Among the many other constraints on parents considering adoption, either international or domestic, there are certain things to know when it comes to age limits for adoptive parents. Learning about some of the factors that influence these age requirements and recommendations will help you understand the standards and even stigmas that go along with an age limit for adoptive parents.
Do State Laws Set Adoption Age Limits?
Each state’s laws for adoptive parents vary regarding how young you can be to potentially adopt a child, but none of the state laws declare a maximum age requirement for adoption. However, when working within the foster care system or with a private adoption agency in the United States or internationally, those limits can change. In some states too there are requirements for the age of the child in comparison to the age of the potential adoptive parent. For example, many states such as Utah, South Dakota, New Jersey, Nevada, Georgia, and California declare that the adoptive parent must be at least 10 years older than an adoptee, and in Idaho, the parent must be at least 15 years older than the child.
Why Adoption Agencies Set Age Restrictions
So, if a state doesn’t have maximum age limits for adoptive parents, what is the reason that, when working with some agencies, these restrictions would be placed on potential parents?
Adoption agencies always have the best interest of the child at heart when placing them in a home. Many times, from their experience working in the adoption circle with birth moms and adoptive parents alike, what they learn is very valuable to the well-being of the child and family he or she is placed with. With this in mind, most adoption agencies typically work with adoptive parents that are between their mid-twenties and mid-fifties for domestic adoptions. Many potential birth mothers seeking a family to adopt their baby are asking for younger mothers and fathers within this age range. Therefore, if someone in the older age range (above fifty years old) is seeking to adopt, a birth mother may not be willing to choose them over a younger parent.
Another reason many agencies are setting an age limit on potential parents for adoption is taking into consideration the health of the parents past a certain age. When conducting a home study, a case worker will be evaluating a potential parent’s physical and mental health in order to deem them fit to raise a child for eighteen more years and provide not only a loving home but also one where the parent will be present for their childhood. While these are always difficult questions to ask, ensuring the total well-being of the child includes healthy parents.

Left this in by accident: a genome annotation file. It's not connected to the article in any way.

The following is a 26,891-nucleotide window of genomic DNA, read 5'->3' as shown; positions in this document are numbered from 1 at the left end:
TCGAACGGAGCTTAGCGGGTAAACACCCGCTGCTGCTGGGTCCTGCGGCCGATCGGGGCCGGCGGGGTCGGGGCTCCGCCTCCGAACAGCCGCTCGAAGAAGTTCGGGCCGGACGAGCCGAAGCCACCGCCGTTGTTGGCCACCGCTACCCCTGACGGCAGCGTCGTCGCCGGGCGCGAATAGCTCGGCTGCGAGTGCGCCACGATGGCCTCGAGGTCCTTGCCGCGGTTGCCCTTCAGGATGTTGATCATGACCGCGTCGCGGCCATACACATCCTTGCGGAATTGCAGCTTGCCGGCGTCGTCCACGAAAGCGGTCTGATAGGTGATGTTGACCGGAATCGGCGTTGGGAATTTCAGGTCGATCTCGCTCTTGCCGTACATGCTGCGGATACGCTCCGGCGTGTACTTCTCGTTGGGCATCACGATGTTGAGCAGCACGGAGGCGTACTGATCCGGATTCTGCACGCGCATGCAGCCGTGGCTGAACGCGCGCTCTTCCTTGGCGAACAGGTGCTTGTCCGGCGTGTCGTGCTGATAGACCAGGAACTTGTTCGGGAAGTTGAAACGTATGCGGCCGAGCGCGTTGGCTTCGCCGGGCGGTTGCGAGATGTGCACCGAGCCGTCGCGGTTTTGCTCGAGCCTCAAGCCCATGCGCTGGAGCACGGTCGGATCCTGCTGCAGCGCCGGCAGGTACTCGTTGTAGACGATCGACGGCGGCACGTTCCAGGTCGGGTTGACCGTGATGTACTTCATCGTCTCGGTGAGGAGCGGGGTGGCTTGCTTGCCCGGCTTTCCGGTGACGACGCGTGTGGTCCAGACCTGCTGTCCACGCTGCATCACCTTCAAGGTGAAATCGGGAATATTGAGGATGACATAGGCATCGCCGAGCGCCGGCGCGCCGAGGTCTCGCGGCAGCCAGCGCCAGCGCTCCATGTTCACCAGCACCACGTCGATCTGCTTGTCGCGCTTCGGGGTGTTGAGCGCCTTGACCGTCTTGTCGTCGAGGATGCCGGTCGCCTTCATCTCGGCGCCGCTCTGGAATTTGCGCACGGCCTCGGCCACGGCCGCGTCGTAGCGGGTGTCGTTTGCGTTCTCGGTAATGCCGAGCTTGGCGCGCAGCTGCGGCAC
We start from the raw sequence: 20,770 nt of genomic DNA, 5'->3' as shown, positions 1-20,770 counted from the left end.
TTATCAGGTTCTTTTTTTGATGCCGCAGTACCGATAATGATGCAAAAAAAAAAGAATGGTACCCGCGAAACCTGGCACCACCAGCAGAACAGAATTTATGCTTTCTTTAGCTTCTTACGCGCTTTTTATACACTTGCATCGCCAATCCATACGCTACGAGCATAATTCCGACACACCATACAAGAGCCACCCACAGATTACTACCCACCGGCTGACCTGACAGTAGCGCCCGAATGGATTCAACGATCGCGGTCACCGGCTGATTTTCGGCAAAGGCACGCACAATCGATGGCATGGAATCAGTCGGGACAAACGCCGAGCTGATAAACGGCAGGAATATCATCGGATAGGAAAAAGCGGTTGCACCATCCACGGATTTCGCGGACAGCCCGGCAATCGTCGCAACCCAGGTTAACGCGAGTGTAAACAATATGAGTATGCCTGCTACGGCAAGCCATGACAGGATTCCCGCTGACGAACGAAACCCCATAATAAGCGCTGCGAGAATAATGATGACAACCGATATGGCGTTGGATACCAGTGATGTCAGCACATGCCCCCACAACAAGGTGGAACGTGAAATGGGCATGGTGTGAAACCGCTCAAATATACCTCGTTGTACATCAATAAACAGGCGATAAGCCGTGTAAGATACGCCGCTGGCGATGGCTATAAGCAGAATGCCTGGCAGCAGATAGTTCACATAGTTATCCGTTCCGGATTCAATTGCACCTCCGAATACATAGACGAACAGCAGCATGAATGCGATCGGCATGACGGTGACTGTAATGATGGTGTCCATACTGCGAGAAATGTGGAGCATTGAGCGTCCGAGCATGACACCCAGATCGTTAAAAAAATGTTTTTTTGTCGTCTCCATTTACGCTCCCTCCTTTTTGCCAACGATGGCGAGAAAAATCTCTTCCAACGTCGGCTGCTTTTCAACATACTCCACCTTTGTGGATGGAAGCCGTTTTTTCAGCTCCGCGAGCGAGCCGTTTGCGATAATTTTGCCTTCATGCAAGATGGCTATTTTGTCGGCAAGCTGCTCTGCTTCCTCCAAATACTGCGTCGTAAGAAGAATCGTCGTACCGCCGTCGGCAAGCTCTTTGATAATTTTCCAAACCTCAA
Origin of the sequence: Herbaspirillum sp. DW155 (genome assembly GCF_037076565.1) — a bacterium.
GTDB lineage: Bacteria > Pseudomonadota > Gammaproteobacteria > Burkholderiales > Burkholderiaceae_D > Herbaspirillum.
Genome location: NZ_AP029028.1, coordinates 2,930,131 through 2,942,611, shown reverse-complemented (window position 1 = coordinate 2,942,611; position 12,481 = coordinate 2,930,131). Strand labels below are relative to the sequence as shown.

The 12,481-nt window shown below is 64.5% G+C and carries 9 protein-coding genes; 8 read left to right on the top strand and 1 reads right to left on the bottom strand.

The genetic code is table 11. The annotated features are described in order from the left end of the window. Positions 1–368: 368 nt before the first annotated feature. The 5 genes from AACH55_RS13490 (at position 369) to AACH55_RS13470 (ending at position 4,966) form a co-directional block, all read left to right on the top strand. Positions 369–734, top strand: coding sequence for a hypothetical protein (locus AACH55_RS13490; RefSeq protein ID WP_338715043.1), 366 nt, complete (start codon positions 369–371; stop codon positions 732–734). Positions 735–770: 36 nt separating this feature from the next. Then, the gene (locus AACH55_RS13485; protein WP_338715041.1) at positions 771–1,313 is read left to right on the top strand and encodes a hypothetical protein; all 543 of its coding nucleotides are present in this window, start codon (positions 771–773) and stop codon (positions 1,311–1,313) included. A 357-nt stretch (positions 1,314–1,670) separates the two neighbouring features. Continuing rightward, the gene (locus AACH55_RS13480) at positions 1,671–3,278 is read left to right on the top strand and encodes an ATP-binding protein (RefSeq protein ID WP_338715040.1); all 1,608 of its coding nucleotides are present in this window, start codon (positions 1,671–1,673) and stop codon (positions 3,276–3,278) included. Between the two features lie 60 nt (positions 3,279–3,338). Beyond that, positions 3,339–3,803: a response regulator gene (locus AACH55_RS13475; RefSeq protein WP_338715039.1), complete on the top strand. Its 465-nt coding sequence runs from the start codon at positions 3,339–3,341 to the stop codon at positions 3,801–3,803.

Options for Older Adoptive Parents
What if you fall into the category of being a mid-lifer and still desire to adopt a child into your home? One answer could be to research different adoption agencies and ask what age limits they work with for domestic adoptions. Many times, they will work on a case-by-case basis to make exceptions to their age requirements. Once your home study is finished, an agency could consider the opportunity for you to be able to adopt with them, even if it is outside of their preferred age range for adoption.
International adoption is another option to consider. Many countries do not have maximum age limits for international adoptions, but rather an age limit in reference to the adopted child’s age, much like some states ask for potential adoptive parents to be at least ten years older than a child. Many older individuals have been successful when applying to adopt from overseas.
Foster-to-adopt opportunities also allow someone to bring a child into their home without having a set maximum age limit. Many state foster programs do not set age restrictions. Once someone is a foster parent, they are also more likely to be considered for adoption in that system, which would speed up the process in some cases.
In any situation, older children will almost always be on a waiting list to be adopted longer than infants. If you are willing to adopt an older child either through domestic, international, or foster adoption, you may also be considered more quickly for a child.
For older parents who have younger children, many will tell you that in their age they grew wiser and more patient. This could even be considered a benefit of applying to adopt in your more “experienced” years. You still have a lot to offer a child who needs a home, so even if you think you have passed your prime, consider some of these options when desiring to adopt.